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Abstract

Legal license to design, construct, and operate a major project in any country is granted by the government and regulatory bodies of the respective country. Such is the case with the PNG LNG Project currently being built by ExxonMobil and its co-venturers in Papua New Guinea (PNG). The Project, which includes gas wells, a 960 MSCFD gas conditioning facility, a 300 kilometer onshore pipeline, a 400 kilometer offshore pipeline, and a 6.9 Mta LNG plant, would be a major challenge in any country in the world. Government and regulatory approvals were granted in 2009 in order for design and construction to begin, and the project is on track to start up in 2014. However, a significant hurdle to building the project and operating it for 30+ years is acquiring and maintaining the social license that is “granted” by the indigenous people of PNG who live in the project impacted areas. In a country of almost 7 million people speaking over 800 different languages and living a largely subsistence lifestyle, the Project represents an opportunity to improve their lifestyle and and allow government to fulfill promises and commitments that have been made by governments over many years. The indigenous people use a variety of techniques to negotiate and frequently stop work and hinder progress in order to have their voices heard and their demands addressed. In order for the PNG LNG Project to be a long term success in Papua New Guinea, a comprehensive strategy for acquiring and maintaining social license to operate had to be developed and implemented. This paper will define what is meant by social license to operate (SLO), discuss the business drivers of SLO and why it is important to manage it with the appropriate people, skills, and strategies, describe ExxonMobil’s approach to acquiring and maintaining SLO in PNG, and offer some lessons learned.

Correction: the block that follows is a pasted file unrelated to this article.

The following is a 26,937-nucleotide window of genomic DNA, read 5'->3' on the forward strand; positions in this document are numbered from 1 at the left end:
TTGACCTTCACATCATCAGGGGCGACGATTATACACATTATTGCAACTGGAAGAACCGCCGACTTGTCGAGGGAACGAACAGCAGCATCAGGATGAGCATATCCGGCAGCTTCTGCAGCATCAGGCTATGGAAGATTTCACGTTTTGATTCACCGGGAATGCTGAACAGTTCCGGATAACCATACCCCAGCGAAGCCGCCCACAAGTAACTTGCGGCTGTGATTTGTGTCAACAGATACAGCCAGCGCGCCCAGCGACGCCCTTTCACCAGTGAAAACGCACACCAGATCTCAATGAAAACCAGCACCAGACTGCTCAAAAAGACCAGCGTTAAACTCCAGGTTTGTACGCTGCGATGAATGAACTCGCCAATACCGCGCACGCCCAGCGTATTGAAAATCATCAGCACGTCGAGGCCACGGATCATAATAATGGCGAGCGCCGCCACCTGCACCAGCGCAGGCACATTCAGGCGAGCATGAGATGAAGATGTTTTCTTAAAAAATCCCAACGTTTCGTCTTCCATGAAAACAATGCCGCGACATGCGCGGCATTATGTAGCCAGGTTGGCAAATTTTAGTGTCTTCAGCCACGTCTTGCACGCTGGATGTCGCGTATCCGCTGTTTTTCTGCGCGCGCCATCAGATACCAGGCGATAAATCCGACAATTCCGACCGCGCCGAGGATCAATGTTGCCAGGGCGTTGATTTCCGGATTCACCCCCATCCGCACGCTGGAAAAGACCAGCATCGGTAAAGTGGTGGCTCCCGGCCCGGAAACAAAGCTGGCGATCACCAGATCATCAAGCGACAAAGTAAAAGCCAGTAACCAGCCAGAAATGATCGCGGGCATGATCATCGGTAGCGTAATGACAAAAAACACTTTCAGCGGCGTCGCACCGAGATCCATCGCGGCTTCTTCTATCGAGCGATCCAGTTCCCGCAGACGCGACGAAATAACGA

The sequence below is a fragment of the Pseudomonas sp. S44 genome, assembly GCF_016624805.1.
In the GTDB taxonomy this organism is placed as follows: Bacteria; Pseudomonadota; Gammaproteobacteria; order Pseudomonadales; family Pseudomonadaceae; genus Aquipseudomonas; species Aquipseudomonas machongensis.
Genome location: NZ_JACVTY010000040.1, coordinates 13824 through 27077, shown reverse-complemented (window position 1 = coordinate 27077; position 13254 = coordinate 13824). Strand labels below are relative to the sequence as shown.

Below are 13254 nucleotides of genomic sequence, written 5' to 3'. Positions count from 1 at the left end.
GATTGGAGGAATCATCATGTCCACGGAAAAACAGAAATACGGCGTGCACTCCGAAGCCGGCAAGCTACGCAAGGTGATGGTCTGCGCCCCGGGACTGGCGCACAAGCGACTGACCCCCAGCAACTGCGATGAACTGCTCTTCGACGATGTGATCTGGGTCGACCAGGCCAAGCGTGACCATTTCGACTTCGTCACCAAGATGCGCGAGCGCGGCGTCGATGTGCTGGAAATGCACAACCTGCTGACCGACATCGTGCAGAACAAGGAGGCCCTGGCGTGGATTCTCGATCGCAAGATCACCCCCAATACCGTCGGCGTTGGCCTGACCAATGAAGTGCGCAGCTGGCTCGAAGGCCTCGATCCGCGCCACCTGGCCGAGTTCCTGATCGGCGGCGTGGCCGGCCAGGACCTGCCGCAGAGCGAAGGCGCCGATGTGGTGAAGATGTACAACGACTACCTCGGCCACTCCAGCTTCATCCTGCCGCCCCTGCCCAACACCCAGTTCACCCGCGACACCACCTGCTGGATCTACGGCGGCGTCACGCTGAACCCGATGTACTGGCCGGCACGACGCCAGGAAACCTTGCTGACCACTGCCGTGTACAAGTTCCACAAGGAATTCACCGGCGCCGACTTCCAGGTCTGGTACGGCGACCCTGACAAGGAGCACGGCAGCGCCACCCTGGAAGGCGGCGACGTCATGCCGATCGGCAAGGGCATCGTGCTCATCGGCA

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/content/papers/10.3997/2214-4609-pdb.350.iptc17130
2013-03-26
2021-10-19
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http://instance.metastore.ingenta.com/content/papers/10.3997/2214-4609-pdb.350.iptc17130
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